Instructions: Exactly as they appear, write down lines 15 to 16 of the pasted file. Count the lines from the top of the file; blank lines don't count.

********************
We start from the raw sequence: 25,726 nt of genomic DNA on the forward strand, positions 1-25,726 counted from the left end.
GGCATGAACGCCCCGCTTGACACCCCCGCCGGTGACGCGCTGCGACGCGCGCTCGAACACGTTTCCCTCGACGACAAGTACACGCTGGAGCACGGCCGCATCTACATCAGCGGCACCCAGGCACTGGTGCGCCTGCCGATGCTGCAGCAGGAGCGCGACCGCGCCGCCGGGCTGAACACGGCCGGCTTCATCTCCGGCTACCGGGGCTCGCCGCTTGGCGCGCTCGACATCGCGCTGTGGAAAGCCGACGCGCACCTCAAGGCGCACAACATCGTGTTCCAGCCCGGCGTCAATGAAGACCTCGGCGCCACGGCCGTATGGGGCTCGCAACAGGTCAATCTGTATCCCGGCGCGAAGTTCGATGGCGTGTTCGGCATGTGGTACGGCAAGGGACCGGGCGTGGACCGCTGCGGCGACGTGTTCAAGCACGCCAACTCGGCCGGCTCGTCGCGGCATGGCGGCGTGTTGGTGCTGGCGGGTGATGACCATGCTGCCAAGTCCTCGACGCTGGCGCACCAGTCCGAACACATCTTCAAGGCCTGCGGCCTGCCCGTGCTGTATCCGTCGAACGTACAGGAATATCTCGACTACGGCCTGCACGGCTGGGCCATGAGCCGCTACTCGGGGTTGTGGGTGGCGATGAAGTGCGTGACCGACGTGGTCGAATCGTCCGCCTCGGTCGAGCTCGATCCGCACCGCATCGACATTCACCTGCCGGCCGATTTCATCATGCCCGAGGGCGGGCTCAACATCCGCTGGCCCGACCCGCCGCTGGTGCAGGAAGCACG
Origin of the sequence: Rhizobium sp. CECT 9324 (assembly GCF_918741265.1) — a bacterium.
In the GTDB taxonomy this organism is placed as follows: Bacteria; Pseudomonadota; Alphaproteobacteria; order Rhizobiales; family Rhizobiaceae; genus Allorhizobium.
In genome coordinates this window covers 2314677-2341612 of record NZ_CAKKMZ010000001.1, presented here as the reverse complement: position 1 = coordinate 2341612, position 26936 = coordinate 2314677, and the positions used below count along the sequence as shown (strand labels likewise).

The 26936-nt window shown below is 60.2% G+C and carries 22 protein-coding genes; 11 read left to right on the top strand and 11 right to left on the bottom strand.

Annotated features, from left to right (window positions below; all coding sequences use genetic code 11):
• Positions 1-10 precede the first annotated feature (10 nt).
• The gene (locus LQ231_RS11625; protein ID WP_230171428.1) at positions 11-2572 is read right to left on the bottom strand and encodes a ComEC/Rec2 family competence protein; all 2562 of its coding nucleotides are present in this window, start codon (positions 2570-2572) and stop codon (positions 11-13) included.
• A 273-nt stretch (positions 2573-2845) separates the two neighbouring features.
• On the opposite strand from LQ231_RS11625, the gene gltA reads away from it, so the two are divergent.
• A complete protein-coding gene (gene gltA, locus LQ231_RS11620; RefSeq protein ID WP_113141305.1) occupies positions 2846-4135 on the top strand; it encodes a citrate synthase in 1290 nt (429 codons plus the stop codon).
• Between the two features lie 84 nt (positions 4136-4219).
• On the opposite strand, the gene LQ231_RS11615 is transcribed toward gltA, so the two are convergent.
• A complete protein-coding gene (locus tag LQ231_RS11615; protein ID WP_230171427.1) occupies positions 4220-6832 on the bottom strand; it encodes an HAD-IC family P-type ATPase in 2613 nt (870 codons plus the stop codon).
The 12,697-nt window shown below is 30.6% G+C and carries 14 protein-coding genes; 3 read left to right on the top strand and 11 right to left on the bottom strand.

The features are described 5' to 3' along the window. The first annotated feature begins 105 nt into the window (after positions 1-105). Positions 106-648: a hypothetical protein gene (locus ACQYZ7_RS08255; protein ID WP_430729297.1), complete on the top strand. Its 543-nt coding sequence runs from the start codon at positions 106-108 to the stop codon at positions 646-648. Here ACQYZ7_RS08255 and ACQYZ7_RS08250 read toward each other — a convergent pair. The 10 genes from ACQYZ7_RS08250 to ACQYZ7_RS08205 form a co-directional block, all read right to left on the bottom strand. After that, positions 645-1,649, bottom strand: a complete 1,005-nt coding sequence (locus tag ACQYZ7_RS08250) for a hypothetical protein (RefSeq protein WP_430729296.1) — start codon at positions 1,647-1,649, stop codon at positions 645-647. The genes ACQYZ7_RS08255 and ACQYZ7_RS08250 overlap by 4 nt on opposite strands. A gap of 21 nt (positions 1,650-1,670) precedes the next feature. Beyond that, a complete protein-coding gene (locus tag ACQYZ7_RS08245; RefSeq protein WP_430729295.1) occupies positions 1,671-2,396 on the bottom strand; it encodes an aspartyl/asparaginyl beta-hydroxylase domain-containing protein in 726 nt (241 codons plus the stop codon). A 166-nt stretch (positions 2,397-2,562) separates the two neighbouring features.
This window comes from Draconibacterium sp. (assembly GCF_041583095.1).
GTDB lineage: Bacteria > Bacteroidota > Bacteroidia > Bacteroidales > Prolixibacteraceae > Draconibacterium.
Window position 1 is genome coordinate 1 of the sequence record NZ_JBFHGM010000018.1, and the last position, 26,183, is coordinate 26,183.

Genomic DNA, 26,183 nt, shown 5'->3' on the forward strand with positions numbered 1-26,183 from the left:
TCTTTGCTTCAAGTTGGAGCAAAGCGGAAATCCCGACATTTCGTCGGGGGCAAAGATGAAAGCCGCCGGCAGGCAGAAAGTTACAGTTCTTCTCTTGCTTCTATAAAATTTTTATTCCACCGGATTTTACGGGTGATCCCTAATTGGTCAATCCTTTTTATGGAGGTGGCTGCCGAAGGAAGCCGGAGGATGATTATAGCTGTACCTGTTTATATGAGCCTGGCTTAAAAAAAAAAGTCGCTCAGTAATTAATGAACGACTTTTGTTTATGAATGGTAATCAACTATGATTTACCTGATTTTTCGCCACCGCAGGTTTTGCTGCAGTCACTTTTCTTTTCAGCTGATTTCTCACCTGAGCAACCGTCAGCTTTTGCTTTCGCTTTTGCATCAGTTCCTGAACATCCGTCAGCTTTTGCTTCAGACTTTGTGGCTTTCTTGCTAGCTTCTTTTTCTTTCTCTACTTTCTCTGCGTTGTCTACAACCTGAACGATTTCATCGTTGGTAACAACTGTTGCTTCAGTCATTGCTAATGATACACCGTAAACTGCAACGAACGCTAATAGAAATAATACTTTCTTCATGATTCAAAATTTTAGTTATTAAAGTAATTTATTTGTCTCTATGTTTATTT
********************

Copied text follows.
• A complete protein-coding gene (locus tag LQ231_RS11615; protein ID WP_230171427.1) occupies positions 4220-6832 on the bottom strand; it encodes an HAD-IC family P-type ATPase in 2613 nt (870 codons plus the stop codon).
The 12,697-nt window shown below is 30.6% G+C and carries 14 protein-coding genes; 3 read left to right on the top strand and 11 right to left on the bottom strand.